Sage (Salvia officinalis): Salvia is derived from the Latin salvere (to save) and it has been used since ancient times for warding off evil, snakebites, increasing women’s fertility, a local anesthetic and much more. In Middle Ages it was cultivated in monastery gardens and it was one of the herbs which were used to ward off the plague. In the traditional Austrian medicine sage has been used internally (as tea or directly chewed) for treatment of disorders of the respiratory tract, mouth, gastrointestinal tract, and skin. Its bitter component stimulates upper digestive secretions, intestinal mobility, bile flow, and pancreatic function, while the volatile oil has a stimulating effect on the digestion.

Yarrow (Achillea millefolium): a powerful healing herb. In Homer’s Iliad, legendary warrior Achilles uses yarrow to treat the wounds of his fallen fellow warriors. Indeed, constituents in yarrow make it a fine herb for accelerating healing of cuts and bruises. The species name, millefolium, is Latin for “a thousand leaves,” referring to the herb’s fine feathery foliage. Yarrow is also widely used in used in herbal remedies designed to treat heavy bleeding from menstrual periods and it is often classified as a uterine tonic. Several studies have shown that yarrow can improve uterine tone, which may increase menstrual blood flow when it is irregular or scanty, and reduce uterine spasms, which reduces heavy flow in cases of abnormally heavy menstrual flow.

Juniper (Juniperus communis): not that I have seen juniper growing in Shetland but since the dried berries are included in the Sonnentor tea I have decided to add them to my blend as well as they have a lovely flavour. Juniper is used for digestion problems including upset stomach, intestinal gas, heartburn, bloating and loss of appetite, as well as gastrointestinal (GI) infections.

And Shetland rose, marigold and white clover for a bit of colour and brightness too…


Here are some tips for a fasting day:

1. Pick a day you want to fast. Depending on your work schedule, weekends work well for some people but I prefer weekdays as I’m busy at work which helps me to keep my mind of feeling hungry and I’m generally less likely to give in to the temptation…

2. Determine how long your fast will be. If you have never fasted before you should only fast for a day to see how your body manages it. Remember, there are transition periods before and after the fast. You will want to ease yourself from a full diet and ease back onto one.

3. To get the best results, the day before you fast eat only raw vegetables, whole grains, raw fruits and drink herbal tea and water.

4. On your fasting day abstain for eating the entire day. Stay hydrated and drink plenty of herbal tea and water. Use approximately 1 tbsp. of loose dried tea herbs for every 8 oz. of water. Drink only herbal teas the day of your fast. You will want to consume approximately two litres of tea or water. You can drink it cold or hot. Do not exercise vigorously. Rest and relaxation will help your body cleanse.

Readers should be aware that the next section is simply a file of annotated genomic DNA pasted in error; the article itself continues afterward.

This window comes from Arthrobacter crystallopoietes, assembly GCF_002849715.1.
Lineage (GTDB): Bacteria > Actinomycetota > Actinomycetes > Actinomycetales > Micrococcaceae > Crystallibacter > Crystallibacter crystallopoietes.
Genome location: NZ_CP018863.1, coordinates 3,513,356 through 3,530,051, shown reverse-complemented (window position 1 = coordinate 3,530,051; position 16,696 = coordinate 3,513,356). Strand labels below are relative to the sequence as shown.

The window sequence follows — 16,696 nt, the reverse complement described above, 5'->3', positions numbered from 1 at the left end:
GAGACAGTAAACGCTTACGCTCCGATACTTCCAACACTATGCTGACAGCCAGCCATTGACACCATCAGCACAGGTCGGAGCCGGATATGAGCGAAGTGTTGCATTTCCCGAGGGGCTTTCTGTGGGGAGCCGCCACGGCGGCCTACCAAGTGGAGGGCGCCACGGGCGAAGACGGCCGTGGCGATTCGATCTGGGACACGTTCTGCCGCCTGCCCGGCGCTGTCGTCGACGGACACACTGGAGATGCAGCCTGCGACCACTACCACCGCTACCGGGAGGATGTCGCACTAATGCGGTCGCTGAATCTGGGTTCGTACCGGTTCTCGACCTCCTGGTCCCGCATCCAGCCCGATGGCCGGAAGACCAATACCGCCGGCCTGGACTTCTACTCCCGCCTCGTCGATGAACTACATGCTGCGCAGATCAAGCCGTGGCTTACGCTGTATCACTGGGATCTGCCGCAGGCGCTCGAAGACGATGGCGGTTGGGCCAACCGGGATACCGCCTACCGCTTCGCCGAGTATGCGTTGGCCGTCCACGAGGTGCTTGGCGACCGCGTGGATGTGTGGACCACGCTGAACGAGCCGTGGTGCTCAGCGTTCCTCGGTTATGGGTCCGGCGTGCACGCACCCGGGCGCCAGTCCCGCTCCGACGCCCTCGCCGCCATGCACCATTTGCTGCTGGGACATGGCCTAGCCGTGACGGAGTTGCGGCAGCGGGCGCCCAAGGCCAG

5. Ideally eat only raw vegetables, fruit and whole grains and drink herbal teas and water the day after your fast. Try not fill your stomach.


Enjoy and good luck!




How to make Natural Cough Syrup

I have never been keen on standard cough mixtures from a pharmacy as to me they taste unpleasant and I think they is full of weird stuff… Since we were tiny, when ill and suffering from cough or sore throat, we were given plantain cough syrup which always seemed to do the trick. And if you make your own it’s almost free and super easy too… So start stocking up your cupboard with natural remedies in preparation for winter ailments today! m_DSC_2531 The plantain is a common broadleaf “weed” that we should eat, not kill. This perennial vegetable is free for the picking and packs an amazing amount of nutrition. Full of calcium and vitamin A, plantains also provide vitamins C & K. The plantain also has many amazing healing properties. It can heal your gut, is used as a gentle expectorant for coughs, soothes an insect bite or a rash, heals cuts and it draws toxins from the body with its astringent nature. Source: Wild Edible and Medicinal Plants There are about 200 species of plantain found all over the world, growing in many different habitats but most commonly in wet areas like seepages or bogs. They can also be found in alpine and semi-alpine or coastal areas.  m_DSC_2700 In Shetland I think I’ve seen two or three different species and they all have the same medicinal properties. For making the syrup I use ribwort plantain (Plantago lanceolata) which frequently grows at the side of roads. It’s not a good idea picking herbs at sides of busy roads but in Shetland I think there are plenty quiet roads where the plants should be ok and not affected by pollution. m_DSC_2710 To make the syrup you need about three large handfuls of plantain, two cups of granulated sugar and a large jar. Wash the leaves and chop them finely. Put approximately 1cm of the leaves in the bottom of the jar and add the same depth of sugar and repeat. Compress the mix, seal the jar and leave it on a sunny wondowsill until it’s turned into a liquid, then strain through a muslin cloth or tea towel and store in jars or small bottles. m_DSC_2717 The syrup will keep for up to a year if stored in a cool dark place or in the fridge. When suffering from a cold or respiratory ailment take a tea spoon three times a day or you can add the syrup into your tea. m_DSC_2740